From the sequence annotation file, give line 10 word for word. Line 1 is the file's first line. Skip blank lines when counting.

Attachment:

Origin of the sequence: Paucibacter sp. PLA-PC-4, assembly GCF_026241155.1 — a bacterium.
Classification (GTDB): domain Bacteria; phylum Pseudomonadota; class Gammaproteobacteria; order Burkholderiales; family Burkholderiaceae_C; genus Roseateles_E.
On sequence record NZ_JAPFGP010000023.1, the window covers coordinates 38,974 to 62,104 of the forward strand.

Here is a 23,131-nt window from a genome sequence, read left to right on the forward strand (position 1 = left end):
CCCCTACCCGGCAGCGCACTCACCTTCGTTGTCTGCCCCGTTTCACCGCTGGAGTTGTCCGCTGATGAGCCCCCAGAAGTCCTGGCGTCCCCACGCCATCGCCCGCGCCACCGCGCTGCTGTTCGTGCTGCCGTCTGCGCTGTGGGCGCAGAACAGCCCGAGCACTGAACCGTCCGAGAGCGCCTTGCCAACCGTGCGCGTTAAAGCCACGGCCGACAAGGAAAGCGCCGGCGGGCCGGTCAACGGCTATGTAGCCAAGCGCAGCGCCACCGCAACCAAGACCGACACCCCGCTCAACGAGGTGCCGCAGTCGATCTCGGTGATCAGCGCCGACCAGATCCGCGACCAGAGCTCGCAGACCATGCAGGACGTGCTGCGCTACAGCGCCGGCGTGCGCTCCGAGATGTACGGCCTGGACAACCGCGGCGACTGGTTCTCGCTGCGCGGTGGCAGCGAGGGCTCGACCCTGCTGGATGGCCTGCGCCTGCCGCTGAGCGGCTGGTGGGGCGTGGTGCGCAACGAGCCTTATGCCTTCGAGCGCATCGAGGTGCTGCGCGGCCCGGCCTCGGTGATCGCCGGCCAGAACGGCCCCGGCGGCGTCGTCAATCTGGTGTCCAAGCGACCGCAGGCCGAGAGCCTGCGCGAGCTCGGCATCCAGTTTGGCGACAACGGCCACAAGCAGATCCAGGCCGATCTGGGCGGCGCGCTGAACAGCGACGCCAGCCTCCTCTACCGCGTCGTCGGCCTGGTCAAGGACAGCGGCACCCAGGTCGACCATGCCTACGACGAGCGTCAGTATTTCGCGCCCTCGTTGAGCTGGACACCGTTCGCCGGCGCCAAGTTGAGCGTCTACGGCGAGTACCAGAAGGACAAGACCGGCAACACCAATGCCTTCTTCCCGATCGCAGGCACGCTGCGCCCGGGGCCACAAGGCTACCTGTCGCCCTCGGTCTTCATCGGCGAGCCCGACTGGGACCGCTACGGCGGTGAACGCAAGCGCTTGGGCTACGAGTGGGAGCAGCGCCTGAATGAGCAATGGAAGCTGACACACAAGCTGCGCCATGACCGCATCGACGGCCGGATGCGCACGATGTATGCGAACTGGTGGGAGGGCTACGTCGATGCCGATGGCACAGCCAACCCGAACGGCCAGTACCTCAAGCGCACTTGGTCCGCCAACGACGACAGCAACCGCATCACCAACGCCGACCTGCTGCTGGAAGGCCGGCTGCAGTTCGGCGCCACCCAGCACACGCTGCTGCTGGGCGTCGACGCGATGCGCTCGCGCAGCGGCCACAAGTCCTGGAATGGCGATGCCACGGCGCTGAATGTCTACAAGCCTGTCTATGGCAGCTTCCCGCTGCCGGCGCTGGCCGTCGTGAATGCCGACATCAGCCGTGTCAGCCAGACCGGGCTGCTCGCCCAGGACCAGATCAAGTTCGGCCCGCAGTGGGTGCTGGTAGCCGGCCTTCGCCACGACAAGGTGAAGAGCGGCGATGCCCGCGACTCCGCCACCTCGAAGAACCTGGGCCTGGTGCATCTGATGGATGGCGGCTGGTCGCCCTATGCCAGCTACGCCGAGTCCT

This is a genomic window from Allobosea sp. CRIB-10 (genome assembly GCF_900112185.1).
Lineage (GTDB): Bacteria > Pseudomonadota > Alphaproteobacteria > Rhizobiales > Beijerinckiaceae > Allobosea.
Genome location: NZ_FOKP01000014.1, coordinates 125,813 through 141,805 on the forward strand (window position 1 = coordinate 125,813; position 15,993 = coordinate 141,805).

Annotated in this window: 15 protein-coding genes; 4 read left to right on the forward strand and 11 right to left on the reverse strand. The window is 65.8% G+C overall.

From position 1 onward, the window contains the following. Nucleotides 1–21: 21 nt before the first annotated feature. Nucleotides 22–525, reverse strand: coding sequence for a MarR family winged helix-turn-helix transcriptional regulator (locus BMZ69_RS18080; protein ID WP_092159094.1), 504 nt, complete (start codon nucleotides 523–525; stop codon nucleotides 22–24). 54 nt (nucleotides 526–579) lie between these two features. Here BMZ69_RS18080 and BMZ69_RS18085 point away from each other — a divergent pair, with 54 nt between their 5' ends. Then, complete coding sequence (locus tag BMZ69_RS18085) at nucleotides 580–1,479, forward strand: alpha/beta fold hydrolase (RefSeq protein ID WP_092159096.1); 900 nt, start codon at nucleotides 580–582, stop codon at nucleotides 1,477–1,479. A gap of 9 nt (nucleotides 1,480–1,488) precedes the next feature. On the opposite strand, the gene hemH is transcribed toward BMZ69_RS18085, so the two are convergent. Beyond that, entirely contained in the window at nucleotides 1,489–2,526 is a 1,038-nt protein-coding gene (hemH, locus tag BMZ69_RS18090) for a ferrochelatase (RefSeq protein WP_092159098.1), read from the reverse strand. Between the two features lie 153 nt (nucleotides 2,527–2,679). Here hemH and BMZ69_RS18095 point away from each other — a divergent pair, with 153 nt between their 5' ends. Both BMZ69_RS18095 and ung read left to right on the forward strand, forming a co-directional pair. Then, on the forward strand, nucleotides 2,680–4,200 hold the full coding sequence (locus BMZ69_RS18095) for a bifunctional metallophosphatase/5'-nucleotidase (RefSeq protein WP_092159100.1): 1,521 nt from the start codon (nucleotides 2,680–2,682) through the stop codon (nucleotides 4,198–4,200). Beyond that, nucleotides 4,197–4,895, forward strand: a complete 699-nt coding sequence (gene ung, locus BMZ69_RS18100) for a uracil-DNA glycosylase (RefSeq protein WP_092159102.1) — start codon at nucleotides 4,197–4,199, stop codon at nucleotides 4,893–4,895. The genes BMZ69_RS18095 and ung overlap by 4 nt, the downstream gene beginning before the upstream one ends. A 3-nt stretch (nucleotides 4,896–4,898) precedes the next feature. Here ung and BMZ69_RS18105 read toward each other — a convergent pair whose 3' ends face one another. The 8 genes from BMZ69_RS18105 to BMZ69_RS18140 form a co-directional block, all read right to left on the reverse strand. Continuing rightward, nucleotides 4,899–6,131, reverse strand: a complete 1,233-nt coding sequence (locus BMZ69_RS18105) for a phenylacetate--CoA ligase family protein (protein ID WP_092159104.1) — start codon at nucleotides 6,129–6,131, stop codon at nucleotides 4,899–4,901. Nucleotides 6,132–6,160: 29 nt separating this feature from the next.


From position 1 onward, the window contains the following. Nucleotides 1–21: 21 nt before the first annotated feature. Nucleotides 22–525, reverse strand: coding sequence for a MarR family winged helix-turn-helix transcriptional regulator (locus BMZ69_RS18080; protein ID WP_092159094.1), 504 nt, complete (start codon nucleotides 523–525; stop codon nucleotides 22–24). 54 nt (nucleotides 526–579) lie between these two features. Here BMZ69_RS18080 and BMZ69_RS18085 point away from each other — a divergent pair, with 54 nt between their 5' ends. Then, complete coding sequence (locus tag BMZ69_RS18085) at nucleotides 580–1,479, forward strand: alpha/beta fold hydrolase (RefSeq protein ID WP_092159096.1); 900 nt, start codon at nucleotides 580–582, stop codon at nucleotides 1,477–1,479. A gap of 9 nt (nucleotides 1,480–1,488) precedes the next feature. On the opposite strand, the gene hemH is transcribed toward BMZ69_RS18085, so the two are convergent. Beyond that, entirely contained in the window at nucleotides 1,489–2,526 is a 1,038-nt protein-coding gene (hemH, locus tag BMZ69_RS18090) for a ferrochelatase (RefSeq protein WP_092159098.1), read from the reverse strand. Between the two features lie 153 nt (nucleotides 2,527–2,679). Here hemH and BMZ69_RS18095 point away from each other — a divergent pair, with 153 nt between their 5' ends. Both BMZ69_RS18095 and ung read left to right on the forward strand, forming a co-directional pair. Then, on the forward strand, nucleotides 2,680–4,200 hold the full coding sequence (locus BMZ69_RS18095) for a bifunctional metallophosphatase/5'-nucleotidase (RefSeq protein WP_092159100.1): 1,521 nt from the start codon (nucleotides 2,680–2,682) through the stop codon (nucleotides 4,198–4,200). Beyond that, nucleotides 4,197–4,895, forward strand: a complete 699-nt coding sequence (gene ung, locus BMZ69_RS18100) for a uracil-DNA glycosylase (RefSeq protein WP_092159102.1) — start codon at nucleotides 4,197–4,199, stop codon at nucleotides 4,893–4,895. The genes BMZ69_RS18095 and ung overlap by 4 nt, the downstream gene beginning before the upstream one ends. A 3-nt stretch (nucleotides 4,896–4,898) precedes the next feature. Here ung and BMZ69_RS18105 read toward each other — a convergent pair whose 3' ends face one another. The 8 genes from BMZ69_RS18105 to BMZ69_RS18140 form a co-directional block, all read right to left on the reverse strand. Continuing rightward, nucleotides 4,899–6,131, reverse strand: a complete 1,233-nt coding sequence (locus BMZ69_RS18105) for a phenylacetate--CoA ligase family protein (protein ID WP_092159104.1) — start codon at nucleotides 6,129–6,131, stop codon at nucleotides 4,899–4,901. Nucleotides 6,132–6,160: 29 nt separating this feature from the next.